Call for freedom for Western Sahara
NOT MANY South Africans know of the existence of the Sahrawi Republic in northwest Africa, let alone how its people have struggled for political liberation for more than 40 years, said a representative of the Sahrawi Women’s Union yesterday.
Fatma Mehdi, the union’s secretary general, was speaking at the District 6 Homecoming Centre as a guest of the World March of Women in Southern Africa.
She said she wanted to raise awareness of the plight of the people of Sahrawi Republic, also known as Western Sahara.
The country had been a Spanish colony between 1884 and 1975, before being occupied by Moroccan and Mauritanian forces, Mehdi said.
Although Sahrawi was recognised as a republic by the AU, and Mauritania had signed a peace deal in 1991, Morocco wanted either to claim the people of the country as its own, or for the area to become autonomous under Morocco.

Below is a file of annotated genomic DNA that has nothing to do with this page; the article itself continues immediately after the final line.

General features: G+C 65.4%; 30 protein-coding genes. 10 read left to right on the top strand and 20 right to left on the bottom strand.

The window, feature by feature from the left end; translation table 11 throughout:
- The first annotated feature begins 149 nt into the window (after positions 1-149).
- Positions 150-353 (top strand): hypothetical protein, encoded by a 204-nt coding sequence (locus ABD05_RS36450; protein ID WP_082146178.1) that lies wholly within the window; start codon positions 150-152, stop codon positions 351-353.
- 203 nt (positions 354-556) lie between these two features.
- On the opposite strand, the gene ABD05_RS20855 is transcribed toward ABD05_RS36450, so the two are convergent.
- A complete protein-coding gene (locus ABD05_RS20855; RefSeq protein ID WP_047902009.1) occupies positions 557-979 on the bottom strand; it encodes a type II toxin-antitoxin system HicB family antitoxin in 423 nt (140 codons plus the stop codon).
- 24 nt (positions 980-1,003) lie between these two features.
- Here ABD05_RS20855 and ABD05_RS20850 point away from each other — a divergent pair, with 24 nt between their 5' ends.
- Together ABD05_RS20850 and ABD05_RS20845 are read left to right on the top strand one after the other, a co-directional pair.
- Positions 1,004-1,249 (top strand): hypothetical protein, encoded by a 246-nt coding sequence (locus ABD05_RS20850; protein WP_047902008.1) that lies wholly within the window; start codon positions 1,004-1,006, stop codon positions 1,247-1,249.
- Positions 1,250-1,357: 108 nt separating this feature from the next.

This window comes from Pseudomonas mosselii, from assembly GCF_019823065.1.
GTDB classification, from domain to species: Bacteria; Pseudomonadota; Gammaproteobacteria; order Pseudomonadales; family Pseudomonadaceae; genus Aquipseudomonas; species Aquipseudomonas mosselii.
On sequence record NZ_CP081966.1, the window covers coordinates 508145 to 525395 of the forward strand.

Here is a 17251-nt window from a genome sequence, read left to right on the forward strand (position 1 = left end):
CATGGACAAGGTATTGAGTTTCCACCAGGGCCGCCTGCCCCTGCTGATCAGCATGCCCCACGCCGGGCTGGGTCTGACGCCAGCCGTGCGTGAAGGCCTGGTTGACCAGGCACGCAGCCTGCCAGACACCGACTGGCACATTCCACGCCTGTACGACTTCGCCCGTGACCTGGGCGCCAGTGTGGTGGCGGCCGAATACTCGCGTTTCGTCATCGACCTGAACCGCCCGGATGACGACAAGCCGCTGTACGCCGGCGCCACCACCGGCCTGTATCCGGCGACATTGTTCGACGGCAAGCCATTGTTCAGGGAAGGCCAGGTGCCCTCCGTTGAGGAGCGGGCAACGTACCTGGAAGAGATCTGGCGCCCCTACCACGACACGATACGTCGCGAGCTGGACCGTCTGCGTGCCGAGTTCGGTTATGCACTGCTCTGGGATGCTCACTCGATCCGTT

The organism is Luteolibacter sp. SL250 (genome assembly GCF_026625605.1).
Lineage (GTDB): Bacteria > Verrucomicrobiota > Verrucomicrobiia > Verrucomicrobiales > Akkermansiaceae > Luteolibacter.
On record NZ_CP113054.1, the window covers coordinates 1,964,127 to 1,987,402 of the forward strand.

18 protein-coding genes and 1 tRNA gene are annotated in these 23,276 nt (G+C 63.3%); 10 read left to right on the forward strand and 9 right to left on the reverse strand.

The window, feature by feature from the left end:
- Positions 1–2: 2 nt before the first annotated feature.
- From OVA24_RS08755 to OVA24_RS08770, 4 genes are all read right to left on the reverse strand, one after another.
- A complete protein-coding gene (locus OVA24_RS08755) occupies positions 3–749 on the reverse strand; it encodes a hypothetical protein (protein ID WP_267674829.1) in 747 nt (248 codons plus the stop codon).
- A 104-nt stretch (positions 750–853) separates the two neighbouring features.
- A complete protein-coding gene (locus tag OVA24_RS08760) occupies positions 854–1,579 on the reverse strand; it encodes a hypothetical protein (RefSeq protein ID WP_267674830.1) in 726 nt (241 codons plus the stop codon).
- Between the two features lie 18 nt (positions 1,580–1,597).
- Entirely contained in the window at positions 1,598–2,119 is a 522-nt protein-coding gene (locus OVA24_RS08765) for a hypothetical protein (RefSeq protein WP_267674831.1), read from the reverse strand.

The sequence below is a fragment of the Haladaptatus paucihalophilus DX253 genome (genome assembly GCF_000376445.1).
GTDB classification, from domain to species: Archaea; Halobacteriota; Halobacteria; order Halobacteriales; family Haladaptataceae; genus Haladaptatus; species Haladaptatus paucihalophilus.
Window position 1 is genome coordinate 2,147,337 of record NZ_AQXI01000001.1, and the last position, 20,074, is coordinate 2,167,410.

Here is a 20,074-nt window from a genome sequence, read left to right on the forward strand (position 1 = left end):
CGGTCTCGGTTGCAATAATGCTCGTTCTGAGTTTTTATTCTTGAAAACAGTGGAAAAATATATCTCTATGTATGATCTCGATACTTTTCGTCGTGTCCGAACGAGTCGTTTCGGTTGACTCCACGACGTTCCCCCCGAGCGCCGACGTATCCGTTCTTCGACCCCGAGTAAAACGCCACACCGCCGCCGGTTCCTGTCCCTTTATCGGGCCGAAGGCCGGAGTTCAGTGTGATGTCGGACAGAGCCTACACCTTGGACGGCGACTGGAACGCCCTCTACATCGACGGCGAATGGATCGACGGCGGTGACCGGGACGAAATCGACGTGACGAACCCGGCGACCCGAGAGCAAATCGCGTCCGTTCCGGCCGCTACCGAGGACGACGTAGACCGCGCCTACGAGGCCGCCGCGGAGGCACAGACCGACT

“According to Morocco, we do not deserve independence. We are too few a people to be a nation and we do not deserve Western Sahara,” Mehdi said. “That is why Morocco is not part of the African Union.”
At least 200 000 people lived in refugee camps as they had been forced out of most of their country. The total population is about one million people.
“The conditions in the camps are bad, but I have learnt to adapt. We have basic services like schools and hospitals. I know this is how my life is but I do not want my children to live like this.
“Our pressing need is not hunger, but political freedom and dignity,” she said.
DIGNITY: Fatma Mehdi.